Guest post Tuesday! I want you to meet Marcy, one of the people who helped me fine tune my writing, who believed in me the very first time I uttered, “I want to be a writer. Is it possible?” Although we’re not able to be in a writing group anymore, I’ll always hold and admire her influence in my life. Enjoy her words today.
When Cara Meredith asked me to consider a blog on rituals I hesitated because I didn’t think of myself as a ritual type. Then I wondered how to define a ritual ‘type’ and, if I could, then how might that attitude, or activity, differ from habits or traditions? Since I knew I had several months to ponder I said yes, and then immediately forgot all about it until the deadline loomed. Now that is a typical habit.
I consider myself a quiet introvert who loves structure and giant blocks of time to read and write and think. However, my actual life is chaotic, dramatic, always rushed, often loud, and no day is ever structured anymore.
Instead my days are in free-fall even when my calendar is clearly marked with assigned commitments. Some are of my own making such as forgotten lurking deadlines, some the general life trials we all struggle with like power outages, some totally random slivers of brokenness, and others the deep valued relationships with family and friends that trump any activity any time.
Lately transition seasons seem to interrupt with more frequency and add a sense of dislocation as well. The most recent one has lasted over a year and is still is process. I became overwhelmed and needed to find a way to cope. I tried to think back on what I’d let go of, or now did too seldom, to keep my heart above water. I know there is really nothing to do about the trials and circumstances that wash in like a flood, but I have been able to navigate with peace in the storms before. What had I let go of?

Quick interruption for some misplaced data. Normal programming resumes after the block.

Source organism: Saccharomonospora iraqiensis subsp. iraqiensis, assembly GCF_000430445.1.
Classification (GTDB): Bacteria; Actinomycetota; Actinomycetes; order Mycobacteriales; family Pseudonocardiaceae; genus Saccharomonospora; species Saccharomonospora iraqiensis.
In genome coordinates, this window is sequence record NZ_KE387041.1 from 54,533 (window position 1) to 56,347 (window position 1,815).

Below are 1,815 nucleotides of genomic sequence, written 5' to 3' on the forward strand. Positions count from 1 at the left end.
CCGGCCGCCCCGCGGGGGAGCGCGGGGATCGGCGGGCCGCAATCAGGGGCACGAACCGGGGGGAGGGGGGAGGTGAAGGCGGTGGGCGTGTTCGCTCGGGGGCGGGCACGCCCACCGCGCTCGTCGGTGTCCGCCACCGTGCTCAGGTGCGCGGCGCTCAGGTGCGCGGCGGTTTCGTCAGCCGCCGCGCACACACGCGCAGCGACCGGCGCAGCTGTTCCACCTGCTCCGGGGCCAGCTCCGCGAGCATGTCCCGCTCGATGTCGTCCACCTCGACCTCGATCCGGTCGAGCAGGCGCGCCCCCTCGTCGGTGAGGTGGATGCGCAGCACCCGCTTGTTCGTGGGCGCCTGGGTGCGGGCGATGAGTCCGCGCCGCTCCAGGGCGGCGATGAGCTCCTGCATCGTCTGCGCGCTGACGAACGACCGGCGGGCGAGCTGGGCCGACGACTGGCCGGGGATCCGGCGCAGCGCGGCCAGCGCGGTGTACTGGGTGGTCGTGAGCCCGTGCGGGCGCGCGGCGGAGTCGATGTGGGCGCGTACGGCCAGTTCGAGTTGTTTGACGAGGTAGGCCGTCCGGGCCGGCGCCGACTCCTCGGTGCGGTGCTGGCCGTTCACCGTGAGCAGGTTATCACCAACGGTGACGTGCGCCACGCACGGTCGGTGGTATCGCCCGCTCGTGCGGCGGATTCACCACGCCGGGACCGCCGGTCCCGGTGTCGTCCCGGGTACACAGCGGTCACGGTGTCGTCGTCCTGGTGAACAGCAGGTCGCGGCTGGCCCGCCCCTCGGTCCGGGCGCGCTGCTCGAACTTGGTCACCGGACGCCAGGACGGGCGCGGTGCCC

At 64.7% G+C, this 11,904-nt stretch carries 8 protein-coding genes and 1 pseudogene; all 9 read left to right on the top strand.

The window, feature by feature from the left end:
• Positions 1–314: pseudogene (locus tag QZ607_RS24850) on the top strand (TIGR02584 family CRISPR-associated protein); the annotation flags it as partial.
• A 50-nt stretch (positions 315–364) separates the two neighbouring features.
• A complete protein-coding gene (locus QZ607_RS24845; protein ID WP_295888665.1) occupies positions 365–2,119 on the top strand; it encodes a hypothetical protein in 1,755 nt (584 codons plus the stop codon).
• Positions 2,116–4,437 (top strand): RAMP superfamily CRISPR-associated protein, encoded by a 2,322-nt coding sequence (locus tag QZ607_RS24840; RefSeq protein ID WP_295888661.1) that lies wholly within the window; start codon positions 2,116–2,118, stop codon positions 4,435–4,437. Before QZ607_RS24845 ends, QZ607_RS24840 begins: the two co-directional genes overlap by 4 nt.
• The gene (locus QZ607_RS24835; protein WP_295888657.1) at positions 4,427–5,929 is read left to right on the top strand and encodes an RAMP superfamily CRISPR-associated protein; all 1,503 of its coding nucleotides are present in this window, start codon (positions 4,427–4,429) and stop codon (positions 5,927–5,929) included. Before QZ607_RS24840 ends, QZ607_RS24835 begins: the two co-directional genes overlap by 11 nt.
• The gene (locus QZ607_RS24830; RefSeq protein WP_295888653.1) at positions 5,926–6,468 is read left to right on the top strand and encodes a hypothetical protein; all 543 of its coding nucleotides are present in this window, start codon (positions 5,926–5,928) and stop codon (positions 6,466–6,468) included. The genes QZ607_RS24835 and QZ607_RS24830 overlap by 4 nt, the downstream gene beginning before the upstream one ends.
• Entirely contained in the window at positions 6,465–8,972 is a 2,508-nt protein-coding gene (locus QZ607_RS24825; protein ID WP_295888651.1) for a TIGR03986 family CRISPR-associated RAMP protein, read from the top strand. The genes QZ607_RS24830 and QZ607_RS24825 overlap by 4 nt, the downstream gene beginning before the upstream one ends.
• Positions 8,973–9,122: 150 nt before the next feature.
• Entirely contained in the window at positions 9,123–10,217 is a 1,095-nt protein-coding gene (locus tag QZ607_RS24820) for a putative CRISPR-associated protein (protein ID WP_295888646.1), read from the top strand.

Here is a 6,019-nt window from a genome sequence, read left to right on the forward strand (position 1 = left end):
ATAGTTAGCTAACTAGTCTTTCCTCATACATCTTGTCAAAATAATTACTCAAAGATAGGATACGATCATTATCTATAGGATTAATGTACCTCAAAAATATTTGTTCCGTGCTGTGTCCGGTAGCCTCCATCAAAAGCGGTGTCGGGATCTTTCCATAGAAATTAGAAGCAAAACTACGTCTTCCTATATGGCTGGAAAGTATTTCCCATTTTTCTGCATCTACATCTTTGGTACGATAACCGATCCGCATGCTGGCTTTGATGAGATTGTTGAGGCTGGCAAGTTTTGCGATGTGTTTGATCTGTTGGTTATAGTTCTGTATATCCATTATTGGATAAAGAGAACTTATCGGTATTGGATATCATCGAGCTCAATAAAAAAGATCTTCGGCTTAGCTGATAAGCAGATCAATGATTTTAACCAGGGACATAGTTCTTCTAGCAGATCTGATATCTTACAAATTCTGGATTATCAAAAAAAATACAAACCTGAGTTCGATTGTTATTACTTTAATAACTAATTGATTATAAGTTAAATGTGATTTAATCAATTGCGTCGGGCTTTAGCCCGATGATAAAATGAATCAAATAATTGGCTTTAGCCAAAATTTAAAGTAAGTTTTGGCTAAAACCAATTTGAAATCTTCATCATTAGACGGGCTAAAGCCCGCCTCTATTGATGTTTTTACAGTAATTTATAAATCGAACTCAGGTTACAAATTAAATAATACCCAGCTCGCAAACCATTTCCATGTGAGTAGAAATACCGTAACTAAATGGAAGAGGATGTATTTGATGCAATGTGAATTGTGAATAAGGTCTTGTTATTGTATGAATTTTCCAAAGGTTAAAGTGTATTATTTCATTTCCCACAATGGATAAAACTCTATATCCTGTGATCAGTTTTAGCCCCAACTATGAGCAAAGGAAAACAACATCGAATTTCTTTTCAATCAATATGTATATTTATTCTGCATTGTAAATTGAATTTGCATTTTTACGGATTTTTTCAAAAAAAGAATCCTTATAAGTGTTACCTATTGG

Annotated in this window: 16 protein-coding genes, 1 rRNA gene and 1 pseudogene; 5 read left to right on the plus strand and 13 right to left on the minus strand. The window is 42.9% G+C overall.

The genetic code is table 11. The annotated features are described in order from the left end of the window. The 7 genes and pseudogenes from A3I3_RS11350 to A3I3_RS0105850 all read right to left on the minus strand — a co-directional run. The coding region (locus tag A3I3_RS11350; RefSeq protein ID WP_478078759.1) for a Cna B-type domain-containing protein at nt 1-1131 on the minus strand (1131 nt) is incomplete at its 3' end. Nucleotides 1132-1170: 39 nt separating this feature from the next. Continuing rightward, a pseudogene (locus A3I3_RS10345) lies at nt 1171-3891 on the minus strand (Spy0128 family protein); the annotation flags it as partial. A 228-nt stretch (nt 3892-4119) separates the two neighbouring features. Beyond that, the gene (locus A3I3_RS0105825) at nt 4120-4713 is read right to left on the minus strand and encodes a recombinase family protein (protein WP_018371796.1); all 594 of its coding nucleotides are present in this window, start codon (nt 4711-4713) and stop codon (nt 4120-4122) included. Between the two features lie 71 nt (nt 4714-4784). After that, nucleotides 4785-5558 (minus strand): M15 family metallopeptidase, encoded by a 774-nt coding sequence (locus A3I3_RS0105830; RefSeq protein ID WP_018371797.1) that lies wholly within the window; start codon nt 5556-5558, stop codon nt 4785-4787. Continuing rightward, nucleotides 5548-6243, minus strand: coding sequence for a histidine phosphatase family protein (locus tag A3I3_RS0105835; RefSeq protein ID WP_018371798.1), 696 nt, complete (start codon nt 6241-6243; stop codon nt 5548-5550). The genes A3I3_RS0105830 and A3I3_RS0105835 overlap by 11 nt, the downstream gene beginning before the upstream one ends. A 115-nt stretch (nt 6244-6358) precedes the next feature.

Surprisingly I realized nothing externally, but definitely internally. I had allowed the craziness of tick-tock clock time, filled with no margins, overcome my timeless rhythm. Instead of quiet devotion and prayer time to start my day, I raced through the reading as a checkmark on my to do list. And pushed prayers to mimic a quick shortened message like quick texts throughout the day. Nothing wrong, but nothing deep either. I no longer paused to take a breath even when I physically stopped moving. I missed inhaling nature except for the wind’s touch when I rolled down my windows driving.
So I guess I found I am a ritual type—at least for myself. I need to consciously choose to take pause breaks for scripture or devotional reading, to pray with concentration even if only a few minutes at a time, and to stop and look at the beauty God created.
Sometimes on my way home lately I stop near the ocean and set my alarm for fifteen minutes and do absolutely nothing but watch the waves. Or take a detour on my way home to drive along tree-lined streets instead of fast car choked cement roads.
I’ve been really intentional the past few weeks and guess what—the external chaos became an avalanche. But rushing and reacting are no longer my immediate internal heartbeats, even if outwardly I am actually, literally, running. A pause to calibrate changes everything.
To listen, to be aware, to participate by choice, to trust, changes my story from despair to hope—every day.
Blessings on your pauses,
Marcy lives in northern California. She is a Freelance Content Editor, Writing Coach, Workshop Instructor, and Author. Her fiction includes fantasy, historical, and contemporary stories, and in non-fiction she writes devotions, Bible studies, writer’s workshops, and poetry. She is the author of Lightbearer: The Lorica Prophecies, a YA novel; A Writer’s Spiritual Retreat, a reflective journal; and An Advent Journal, which releases this November. Connect with Marcy on her website, two different blogs (here and here), on Facebook and on Twitter.